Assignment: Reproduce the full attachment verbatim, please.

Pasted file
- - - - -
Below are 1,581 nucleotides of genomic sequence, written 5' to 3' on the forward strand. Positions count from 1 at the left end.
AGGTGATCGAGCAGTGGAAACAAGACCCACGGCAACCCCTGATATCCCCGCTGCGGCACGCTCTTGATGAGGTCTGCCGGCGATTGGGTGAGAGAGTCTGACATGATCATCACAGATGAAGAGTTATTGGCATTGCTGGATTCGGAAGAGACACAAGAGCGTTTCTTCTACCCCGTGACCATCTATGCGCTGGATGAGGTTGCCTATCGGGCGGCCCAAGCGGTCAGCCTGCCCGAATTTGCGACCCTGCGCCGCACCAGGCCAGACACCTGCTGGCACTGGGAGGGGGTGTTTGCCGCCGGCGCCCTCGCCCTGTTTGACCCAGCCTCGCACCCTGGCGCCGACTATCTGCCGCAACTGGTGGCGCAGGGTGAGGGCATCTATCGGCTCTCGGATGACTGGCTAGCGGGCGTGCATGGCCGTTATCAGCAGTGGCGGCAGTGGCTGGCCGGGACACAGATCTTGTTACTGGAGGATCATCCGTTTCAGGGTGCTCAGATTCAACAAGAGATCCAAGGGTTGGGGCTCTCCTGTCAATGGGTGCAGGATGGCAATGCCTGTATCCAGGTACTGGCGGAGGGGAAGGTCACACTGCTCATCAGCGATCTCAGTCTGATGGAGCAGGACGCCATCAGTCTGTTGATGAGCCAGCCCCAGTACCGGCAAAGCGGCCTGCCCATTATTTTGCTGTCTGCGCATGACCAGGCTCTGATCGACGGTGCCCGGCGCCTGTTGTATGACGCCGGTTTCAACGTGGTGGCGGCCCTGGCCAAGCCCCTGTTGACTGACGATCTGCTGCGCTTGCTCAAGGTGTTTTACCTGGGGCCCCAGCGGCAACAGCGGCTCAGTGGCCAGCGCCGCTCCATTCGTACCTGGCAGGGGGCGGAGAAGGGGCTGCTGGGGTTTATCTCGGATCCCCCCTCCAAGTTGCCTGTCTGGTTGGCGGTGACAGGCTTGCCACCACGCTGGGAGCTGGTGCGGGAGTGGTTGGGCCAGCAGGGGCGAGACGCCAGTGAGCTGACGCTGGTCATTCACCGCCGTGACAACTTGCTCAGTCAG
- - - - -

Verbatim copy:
Below are 1,581 nucleotides of genomic sequence, written 5' to 3' on the forward strand. Positions count from 1 at the left end.
AGGTGATCGAGCAGTGGAAACAAGACCCACGGCAACCCCTGATATCCCCGCTGCGGCACGCTCTTGATGAGGTCTGCCGGCGATTGGGTGAGAGAGTCTGACATGATCATCACAGATGAAGAGTTATTGGCATTGCTGGATTCGGAAGAGACACAAGAGCGTTTCTTCTACCCCGTGACCATCTATGCGCTGGATGAGGTTGCCTATCGGGCGGCCCAAGCGGTCAGCCTGCCCGAATTTGCGACCCTGCGCCGCACCAGGCCAGACACCTGCTGGCACTGGGAGGGGGTGTTTGCCGCCGGCGCCCTCGCCCTGTTTGACCCAGCCTCGCACCCTGGCGCCGACTATCTGCCGCAACTGGTGGCGCAGGGTGAGGGCATCTATCGGCTCTCGGATGACTGGCTAGCGGGCGTGCATGGCCGTTATCAGCAGTGGCGGCAGTGGCTGGCCGGGACACAGATCTTGTTACTGGAGGATCATCCGTTTCAGGGTGCTCAGATTCAACAAGAGATCCAAGGGTTGGGGCTCTCCTGTCAATGGGTGCAGGATGGCAATGCCTGTATCCAGGTACTGGCGGAGGGGAAGGTCACACTGCTCATCAGCGATCTCAGTCTGATGGAGCAGGACGCCATCAGTCTGTTGATGAGCCAGCCCCAGTACCGGCAAAGCGGCCTGCCCATTATTTTGCTGTCTGCGCATGACCAGGCTCTGATCGACGGTGCCCGGCGCCTGTTGTATGACGCCGGTTTCAACGTGGTGGCGGCCCTGGCCAAGCCCCTGTTGACTGACGATCTGCTGCGCTTGCTCAAGGTGTTTTACCTGGGGCCCCAGCGGCAACAGCGGCTCAGTGGCCAGCGCCGCTCCATTCGTACCTGGCAGGGGGCGGAGAAGGGGCTGCTGGGGTTTATCTCGGATCCCCCCTCCAAGTTGCCTGTCTGGTTGGCGGTGACAGGCTTGCCACCACGCTGGGAGCTGGTGCGGGAGTGGTTGGGCCAGCAGGGGCGAGACGCCAGTGAGCTGACGCTGGTCATTCACCGCCGTGACAACTTGCTCAGTCAG